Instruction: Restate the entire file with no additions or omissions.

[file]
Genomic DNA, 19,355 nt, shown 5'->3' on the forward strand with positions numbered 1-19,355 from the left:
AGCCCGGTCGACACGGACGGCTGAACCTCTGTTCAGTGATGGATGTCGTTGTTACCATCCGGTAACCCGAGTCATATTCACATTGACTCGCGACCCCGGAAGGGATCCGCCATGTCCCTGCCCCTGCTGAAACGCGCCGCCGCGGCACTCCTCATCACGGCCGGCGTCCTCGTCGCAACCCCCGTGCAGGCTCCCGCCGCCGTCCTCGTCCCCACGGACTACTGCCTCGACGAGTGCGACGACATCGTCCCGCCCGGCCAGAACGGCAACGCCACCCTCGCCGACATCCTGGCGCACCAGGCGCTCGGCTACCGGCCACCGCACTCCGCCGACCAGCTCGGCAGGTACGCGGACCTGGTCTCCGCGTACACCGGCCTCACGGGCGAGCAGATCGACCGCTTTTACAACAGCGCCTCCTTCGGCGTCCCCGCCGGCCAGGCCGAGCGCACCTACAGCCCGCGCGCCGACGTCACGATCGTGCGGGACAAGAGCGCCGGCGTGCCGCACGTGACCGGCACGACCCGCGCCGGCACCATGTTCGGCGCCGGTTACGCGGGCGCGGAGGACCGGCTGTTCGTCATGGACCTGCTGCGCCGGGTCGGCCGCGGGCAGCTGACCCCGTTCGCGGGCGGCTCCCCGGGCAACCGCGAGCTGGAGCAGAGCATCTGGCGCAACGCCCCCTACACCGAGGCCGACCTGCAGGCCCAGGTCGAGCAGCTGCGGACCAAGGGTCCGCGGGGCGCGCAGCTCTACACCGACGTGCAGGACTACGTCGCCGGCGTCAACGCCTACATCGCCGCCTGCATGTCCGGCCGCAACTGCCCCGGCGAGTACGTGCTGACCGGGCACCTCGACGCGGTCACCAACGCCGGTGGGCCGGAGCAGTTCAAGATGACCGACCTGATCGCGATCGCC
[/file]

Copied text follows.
Genomic DNA, 19,355 nt, shown 5'->3' on the forward strand with positions numbered 1-19,355 from the left:
AGCCCGGTCGACACGGACGGCTGAACCTCTGTTCAGTGATGGATGTCGTTGTTACCATCCGGTAACCCGAGTCATATTCACATTGACTCGCGACCCCGGAAGGGATCCGCCATGTCCCTGCCCCTGCTGAAACGCGCCGCCGCGGCACTCCTCATCACGGCCGGCGTCCTCGTCGCAACCCCCGTGCAGGCTCCCGCCGCCGTCCTCGTCCCCACGGACTACTGCCTCGACGAGTGCGACGACATCGTCCCGCCCGGCCAGAACGGCAACGCCACCCTCGCCGACATCCTGGCGCACCAGGCGCTCGGCTACCGGCCACCGCACTCCGCCGACCAGCTCGGCAGGTACGCGGACCTGGTCTCCGCGTACACCGGCCTCACGGGCGAGCAGATCGACCGCTTTTACAACAGCGCCTCCTTCGGCGTCCCCGCCGGCCAGGCCGAGCGCACCTACAGCCCGCGCGCCGACGTCACGATCGTGCGGGACAAGAGCGCCGGCGTGCCGCACGTGACCGGCACGACCCGCGCCGGCACCATGTTCGGCGCCGGTTACGCGGGCGCGGAGGACCGGCTGTTCGTCATGGACCTGCTGCGCCGGGTCGGCCGCGGGCAGCTGACCCCGTTCGCGGGCGGCTCCCCGGGCAACCGCGAGCTGGAGCAGAGCATCTGGCGCAACGCCCCCTACACCGAGGCCGACCTGCAGGCCCAGGTCGAGCAGCTGCGGACCAAGGGTCCGCGGGGCGCGCAGCTCTACACCGACGTGCAGGACTACGTCGCCGGCGTCAACGCCTACATCGCCGCCTGCATGTCCGGCCGCAACTGCCCCGGCGAGTACGTGCTGACCGGGCACCTCGACGCGGTCACCAACGCCGGTGGGCCGGAGCAGTTCAAGATGACCGACCTGATCGCGATCGCC